discretization motivates a (noncritical) balancing hCk. We remark that this
coupling is well-known in the deterministic setting, where stability of equal-order
finite element pairings using the pressure stabilization ansatz
div uεεΔpε=0 inD, ∂npε=0 on∂D
requires choices εCh2; cf. [12, 16]: since ε=kin (5.2), the restriction kCh2
then leads to a stable discretization in space by equal-order finite element pairings.
Proof. For every m1, let
em
m:=
um
Um,p
mPmL2Ω; H1
0×H1/R
be the solution of the following set of error equations, which hold P-a.s.:
em+1 em,Ψ
Ψ
Ψ+kem+1,Ψ
Ψ
Ψ+kηm,Ψ
Ψ
Ψ
(5.3)
=[B(
um)B(
Um)]ΔWm+1,Ψ
Ψ
ΨΨ
Ψ
ΨH0
h,
div em+1
+kηm+1,χ=0 χLh,(5.4)
and e0L2Ch2in D.Observethatη0= 0 is a consistent choice, taking into
account (1.7), (1.8), (5.2), together with the fact that (U0,χ) = 0 for all χLh.
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2932 E. CARELLI, E. HAUSENBLAS, AND A. PROHL
The equations follow from the reformulation of Algorithm 1.1 in the form (1.6)–(1.8)
and corresponding equations for (5.1), (5.2). We may choose Ψ
Ψ
Ψ=P0
hem+1 as a test
function in (5.3). We use Young’s inequality and L2-stability of P0
hto conclude for
any δ1>0,
1
2em+12
L2−em2
L2+em+1 em2
L2+3k
4∇em+12
L2+kηm,P0
hem+1
[B(
um)B(
Um)]ΔWm+1,P0
hem+k∇[
um+1 P0
h
um+1]2
L2
(5.5)
+Cδ1
[B(
um)B(
Um)]ΔWm+1
2
L2+δ1em+1 em2
L2.
A lower bound for the last term on the left-hand side is as follows (δ2>0):
kηm,P0
hem+1kP1
hηm,em+1δ2k2∇ηm2
L21
4δ2
um+1 P0
h
um+12
L2
kpmP1
hpm2
L2k
4∇em+12
L2.(5.6)
We use χ=P1
hηmin (5.4) to conclude k(P1
hηm,em+1)=k2(P1
hηm,ηm+1). We
use properties of P1
hto conclude
k2P1
hηm,ηm+1=k2P1
hηm+1,ηm+1 k2P1
h[ηm+1 ηm],ηm+1
=k2∇ηm+12+k2[pm+1 P1
hpm+1],ηm+1
k2[ηm+1 ηm],P1
hηm+1.
Because of (5.4) we may now conclude (δ3
4>0)
k2P1
hηm,ηm+1=k21δ3∇ηm+12
L2Cδ3k2∇[pm+1 P1
hpm+1]2
L2
kem+1 em,P1
hηm+1
k21δ3δ4∇ηm+12
L2Cδ3k2∇pm+12
L2
1
4δ4em+1 em2
L2.
Because of standard approximation results and Lemma 3.1, arising interpolation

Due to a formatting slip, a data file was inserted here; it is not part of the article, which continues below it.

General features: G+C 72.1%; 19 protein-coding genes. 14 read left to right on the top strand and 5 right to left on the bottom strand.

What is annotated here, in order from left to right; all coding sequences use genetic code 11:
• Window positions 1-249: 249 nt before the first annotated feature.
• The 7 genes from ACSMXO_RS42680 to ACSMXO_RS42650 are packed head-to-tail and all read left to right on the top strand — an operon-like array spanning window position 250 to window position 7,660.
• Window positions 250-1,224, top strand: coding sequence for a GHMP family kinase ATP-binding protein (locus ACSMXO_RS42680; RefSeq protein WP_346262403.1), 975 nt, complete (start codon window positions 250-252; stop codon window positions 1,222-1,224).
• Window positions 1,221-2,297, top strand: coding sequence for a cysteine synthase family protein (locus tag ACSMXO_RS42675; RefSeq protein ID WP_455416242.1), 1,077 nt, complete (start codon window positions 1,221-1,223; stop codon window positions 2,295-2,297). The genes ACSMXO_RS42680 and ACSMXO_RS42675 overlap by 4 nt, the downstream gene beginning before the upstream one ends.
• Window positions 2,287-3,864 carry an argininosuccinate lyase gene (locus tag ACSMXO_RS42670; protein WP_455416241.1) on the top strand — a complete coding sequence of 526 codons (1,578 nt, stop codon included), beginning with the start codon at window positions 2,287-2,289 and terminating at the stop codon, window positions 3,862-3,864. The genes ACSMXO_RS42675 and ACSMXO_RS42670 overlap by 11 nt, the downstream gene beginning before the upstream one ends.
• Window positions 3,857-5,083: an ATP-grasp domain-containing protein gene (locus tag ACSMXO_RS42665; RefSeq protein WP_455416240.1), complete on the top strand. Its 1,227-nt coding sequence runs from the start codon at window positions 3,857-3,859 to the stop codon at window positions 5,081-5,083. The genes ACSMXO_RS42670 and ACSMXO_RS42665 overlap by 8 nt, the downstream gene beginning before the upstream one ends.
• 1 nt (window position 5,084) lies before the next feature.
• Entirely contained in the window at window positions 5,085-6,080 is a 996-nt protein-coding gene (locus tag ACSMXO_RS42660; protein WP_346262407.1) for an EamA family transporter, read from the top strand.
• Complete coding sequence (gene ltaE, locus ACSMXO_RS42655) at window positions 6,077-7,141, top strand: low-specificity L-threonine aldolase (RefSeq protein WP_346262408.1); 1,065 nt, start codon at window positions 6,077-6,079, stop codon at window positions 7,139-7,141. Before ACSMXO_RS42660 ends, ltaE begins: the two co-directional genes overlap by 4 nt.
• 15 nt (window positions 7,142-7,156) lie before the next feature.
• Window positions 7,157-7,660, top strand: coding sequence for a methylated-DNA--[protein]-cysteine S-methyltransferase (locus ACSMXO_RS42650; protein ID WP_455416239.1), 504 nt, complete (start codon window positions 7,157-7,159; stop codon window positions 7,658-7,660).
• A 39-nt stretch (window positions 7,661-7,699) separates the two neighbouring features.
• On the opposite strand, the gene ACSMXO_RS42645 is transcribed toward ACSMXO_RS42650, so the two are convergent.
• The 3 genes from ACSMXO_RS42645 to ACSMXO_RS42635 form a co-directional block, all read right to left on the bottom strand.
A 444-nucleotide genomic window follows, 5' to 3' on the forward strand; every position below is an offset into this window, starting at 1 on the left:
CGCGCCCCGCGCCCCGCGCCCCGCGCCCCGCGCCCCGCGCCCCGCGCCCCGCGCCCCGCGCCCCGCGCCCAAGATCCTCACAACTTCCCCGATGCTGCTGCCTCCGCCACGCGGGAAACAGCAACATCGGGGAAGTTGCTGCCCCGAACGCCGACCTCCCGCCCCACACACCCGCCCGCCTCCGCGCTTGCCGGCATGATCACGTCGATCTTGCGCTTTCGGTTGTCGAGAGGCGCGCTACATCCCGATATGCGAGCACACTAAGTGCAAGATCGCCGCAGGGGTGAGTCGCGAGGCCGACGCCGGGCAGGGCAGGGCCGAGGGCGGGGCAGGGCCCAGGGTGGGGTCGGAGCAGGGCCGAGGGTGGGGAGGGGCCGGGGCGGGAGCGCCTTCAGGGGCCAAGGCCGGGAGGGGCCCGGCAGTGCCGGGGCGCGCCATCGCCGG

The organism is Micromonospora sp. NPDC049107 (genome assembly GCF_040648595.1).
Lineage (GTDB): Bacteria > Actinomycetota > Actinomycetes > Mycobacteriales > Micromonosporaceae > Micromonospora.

error terms in (5.5)–(5.6) may be controlled as follows:
Ek
M+1
m=1 ∇(
umP0
h
um)2
L2Ch2Ek
M+1
m=1 Δ
um2
L2Ch2,
EM+1
m=1
umP0
h
um2
L2Ch4EM+1
m=1 Δ
um2
L2Ch4
k,(5.7)
Ek
M+1
m=1 pmP1
hpm2
L2Ch2Ek
M+1
m=1 ∇pm2
L2Ch2,
where (5.7)2comes from (5.6), which involves a coupling of discretization scales in
space and time.
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THE STOCHASTIC STOKES EQUATION 2933
To keep the corresponding terms in (5.8) nonnegative, it is possible to choose
δi>0 such that
1δ2δ3δ4>0and 1
2δ11
4δ40.
Next, we sum over all 0 mmM1 in (3.10), and take expectations. Then,
by the discrete Gronwall inequality and (5.7),
Eem+12
L2+1
2δ11
4δ4Em
m=0 em+1 em2
L2+Ek
m
m=0 ∇em+12
L2
+k21δ2δ3δ4Em
m=0 ∇ηm+12
L2Ctmh2+h4
k.(5.8)
This proves the theorem.
Remark 5.1. The same techniques may be used to find a corresponding error
bound for the finite element discretization of Algorithm 4.1.
6. Computational experiments. In this section, we report on comparative
computational studies for both the Euler method (1.10)–(1.11) and the splitting Al-
gorithm 5.1. For a stable discretization in space, we use the LBB-stable MINI ele-
ment; cf. [2, 12] for details. In this section we assume that (1.1) is driven by a finite